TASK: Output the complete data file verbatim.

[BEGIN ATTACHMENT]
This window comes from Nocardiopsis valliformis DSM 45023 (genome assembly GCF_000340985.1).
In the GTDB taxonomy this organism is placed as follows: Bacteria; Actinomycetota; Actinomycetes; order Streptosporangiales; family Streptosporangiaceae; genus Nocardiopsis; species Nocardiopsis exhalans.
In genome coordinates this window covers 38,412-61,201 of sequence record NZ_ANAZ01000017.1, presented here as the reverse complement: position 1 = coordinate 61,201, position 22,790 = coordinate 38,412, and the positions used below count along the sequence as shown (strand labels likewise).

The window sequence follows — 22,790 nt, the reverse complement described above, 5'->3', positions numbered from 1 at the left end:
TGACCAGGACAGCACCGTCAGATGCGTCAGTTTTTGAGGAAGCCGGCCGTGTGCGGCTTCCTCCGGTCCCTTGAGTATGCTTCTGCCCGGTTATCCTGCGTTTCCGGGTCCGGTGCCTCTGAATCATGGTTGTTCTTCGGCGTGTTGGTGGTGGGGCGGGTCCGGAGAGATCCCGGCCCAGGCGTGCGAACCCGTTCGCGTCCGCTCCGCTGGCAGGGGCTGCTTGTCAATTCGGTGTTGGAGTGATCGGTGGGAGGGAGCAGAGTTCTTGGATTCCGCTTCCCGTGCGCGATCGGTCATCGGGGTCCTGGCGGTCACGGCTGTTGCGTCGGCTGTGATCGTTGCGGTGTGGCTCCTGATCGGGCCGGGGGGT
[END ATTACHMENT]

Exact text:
This window comes from Nocardiopsis valliformis DSM 45023 (genome assembly GCF_000340985.1).
In the GTDB taxonomy this organism is placed as follows: Bacteria; Actinomycetota; Actinomycetes; order Streptosporangiales; family Streptosporangiaceae; genus Nocardiopsis; species Nocardiopsis exhalans.
In genome coordinates this window covers 38,412-61,201 of sequence record NZ_ANAZ01000017.1, presented here as the reverse complement: position 1 = coordinate 61,201, position 22,790 = coordinate 38,412, and the positions used below count along the sequence as shown (strand labels likewise).

The window sequence follows — 22,790 nt, the reverse complement described above, 5'->3', positions numbered from 1 at the left end:
TGACCAGGACAGCACCGTCAGATGCGTCAGTTTTTGAGGAAGCCGGCCGTGTGCGGCTTCCTCCGGTCCCTTGAGTATGCTTCTGCCCGGTTATCCTGCGTTTCCGGGTCCGGTGCCTCTGAATCATGGTTGTTCTTCGGCGTGTTGGTGGTGGGGCGGGTCCGGAGAGATCCCGGCCCAGGCGTGCGAACCCGTTCGCGTCCGCTCCGCTGGCAGGGGCTGCTTGTCAATTCGGTGTTGGAGTGATCGGTGGGAGGGAGCAGAGTTCTTGGATTCCGCTTCCCGTGCGCGATCGGTCATCGGGGTCCTGGCGGTCACGGCTGTTGCGTCGGCTGTGATCGTTGCGGTGTGGCTCCTGATCGGGCCGGGGGGT